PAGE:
• G02F1/01Devices or arrangements for the control of the intensity, colour, phase, polarisation or direction of light arriving from an independent light source, e.g. switching, gating or modulating; Non-linear optics for the control of the intensity, phase, polarisation or colour 
    • G02F1/13Devices or arrangements for the control of the intensity, colour, phase, polarisation or direction of light arriving from an independent light source, e.g. switching, gating or modulating; Non-linear optics for the control of the intensity, phase, polarisation or colour  based on liquid crystals, e.g. single liquid crystal display cells
    • G02F1/1316Methods for cleaning the liquid crystal cells, or components thereof, during manufacture: Materials therefor

Abstract

A method of producing a liquid crystal panel includes a first dry-cleaning process of dry cleaning a glass substrate for a liquid crystal panel, a wet-cleaning process of wet cleaning the glass substrate after the first dry-cleaning process, and a second dry-cleaning process of dry cleaning the glass substrate after the wet-cleaning process.

Description

    CROSS REFERENCE TO RELATED APPLICATION
  • This application claims priority from Japanese Patent Application No. 2017-197405 filed on Oct. 11, 2017. The entire contents of the priority application are incorporated herein by reference.
  • TECHNICAL FIELD
  • The technology described herein relates to a method of producing a liquid crystal panel.
  • BACKGROUND
  • An example of the method of cleaning a glass substrate for a liquid crystal panel is described in Japanese Unexamined Patent Application Publication No. 11-176794. In such a cleaning method, a glass substrate for a liquid crystal panel is cleaned by wet cleaning using a cleaning liquid. The cleaning improves film-formation acceptability of the glass substrate.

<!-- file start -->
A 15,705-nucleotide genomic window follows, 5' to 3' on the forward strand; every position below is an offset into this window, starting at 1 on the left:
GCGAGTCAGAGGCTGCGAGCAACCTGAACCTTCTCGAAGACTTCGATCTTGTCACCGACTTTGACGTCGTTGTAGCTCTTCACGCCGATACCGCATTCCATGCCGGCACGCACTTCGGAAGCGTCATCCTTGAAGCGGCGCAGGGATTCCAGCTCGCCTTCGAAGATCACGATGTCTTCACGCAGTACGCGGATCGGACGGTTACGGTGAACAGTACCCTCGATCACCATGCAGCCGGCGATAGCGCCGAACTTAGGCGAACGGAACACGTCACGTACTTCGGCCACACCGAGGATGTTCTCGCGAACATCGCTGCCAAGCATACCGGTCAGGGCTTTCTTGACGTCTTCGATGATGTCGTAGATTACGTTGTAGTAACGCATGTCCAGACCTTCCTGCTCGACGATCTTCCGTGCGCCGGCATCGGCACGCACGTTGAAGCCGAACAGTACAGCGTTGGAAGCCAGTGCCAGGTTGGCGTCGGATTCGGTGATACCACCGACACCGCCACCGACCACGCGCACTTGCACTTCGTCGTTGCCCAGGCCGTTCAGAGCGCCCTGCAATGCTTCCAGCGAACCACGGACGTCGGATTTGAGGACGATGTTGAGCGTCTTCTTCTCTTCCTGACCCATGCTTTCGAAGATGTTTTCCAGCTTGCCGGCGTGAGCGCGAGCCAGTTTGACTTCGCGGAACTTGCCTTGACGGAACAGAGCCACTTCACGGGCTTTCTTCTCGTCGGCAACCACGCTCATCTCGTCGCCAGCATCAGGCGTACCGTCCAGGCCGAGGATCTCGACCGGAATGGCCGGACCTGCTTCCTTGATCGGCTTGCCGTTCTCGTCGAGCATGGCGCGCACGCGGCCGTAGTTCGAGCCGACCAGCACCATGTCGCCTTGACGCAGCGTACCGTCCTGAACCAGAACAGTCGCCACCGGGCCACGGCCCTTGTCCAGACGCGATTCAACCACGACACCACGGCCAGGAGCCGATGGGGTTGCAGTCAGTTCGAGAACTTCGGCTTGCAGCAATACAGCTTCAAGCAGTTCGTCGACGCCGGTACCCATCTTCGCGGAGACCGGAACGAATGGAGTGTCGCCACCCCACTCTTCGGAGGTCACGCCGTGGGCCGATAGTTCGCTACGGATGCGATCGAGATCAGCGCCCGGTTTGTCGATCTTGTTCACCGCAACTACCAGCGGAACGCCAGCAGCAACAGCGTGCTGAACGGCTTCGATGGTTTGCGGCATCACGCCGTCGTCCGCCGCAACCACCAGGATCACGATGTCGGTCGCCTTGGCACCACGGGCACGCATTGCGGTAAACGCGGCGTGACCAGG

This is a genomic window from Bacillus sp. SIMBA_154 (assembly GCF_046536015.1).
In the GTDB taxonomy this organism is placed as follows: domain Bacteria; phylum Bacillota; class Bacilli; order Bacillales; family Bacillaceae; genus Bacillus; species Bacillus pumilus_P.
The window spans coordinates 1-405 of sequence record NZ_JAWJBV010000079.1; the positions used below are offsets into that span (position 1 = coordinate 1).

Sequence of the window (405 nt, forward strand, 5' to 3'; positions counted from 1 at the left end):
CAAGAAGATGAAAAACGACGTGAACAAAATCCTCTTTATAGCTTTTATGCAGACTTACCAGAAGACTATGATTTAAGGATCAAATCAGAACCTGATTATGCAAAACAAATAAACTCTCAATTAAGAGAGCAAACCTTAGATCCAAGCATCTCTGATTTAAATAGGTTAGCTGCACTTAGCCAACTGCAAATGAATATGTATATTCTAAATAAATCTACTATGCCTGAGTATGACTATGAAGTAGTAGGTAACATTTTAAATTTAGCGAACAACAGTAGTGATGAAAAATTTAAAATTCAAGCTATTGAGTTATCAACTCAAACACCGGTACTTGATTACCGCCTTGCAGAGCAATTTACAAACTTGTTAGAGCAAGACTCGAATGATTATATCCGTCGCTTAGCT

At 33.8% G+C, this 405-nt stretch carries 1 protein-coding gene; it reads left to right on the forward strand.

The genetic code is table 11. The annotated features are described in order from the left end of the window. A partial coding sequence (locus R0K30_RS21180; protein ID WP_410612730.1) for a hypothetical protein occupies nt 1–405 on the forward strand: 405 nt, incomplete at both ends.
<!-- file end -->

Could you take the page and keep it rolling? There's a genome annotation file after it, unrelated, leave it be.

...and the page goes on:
• The wet cleaning has a low ability to remove foreign substances and provides low wettability to the cleaned surface of the substrate. To solve the problems, a treatment agent is added to the cleaning liquid to make the contact angle of the substrate smaller or a silane coupling agent is used to improve the adhesion of the film to the surface of the substrate. This improves the film formation acceptability of the substrate. However, the employment of such agents increases the ion density of the surface of the substrate in some cases due to the effect (elution) of the added agents. In such a case, a liquid-crystals holding rate may be lowered, leading to a decrease in reliability (specifically described, the substrate may have unevenness and stains when subjected to a long-term aging test or stored for a long-time period).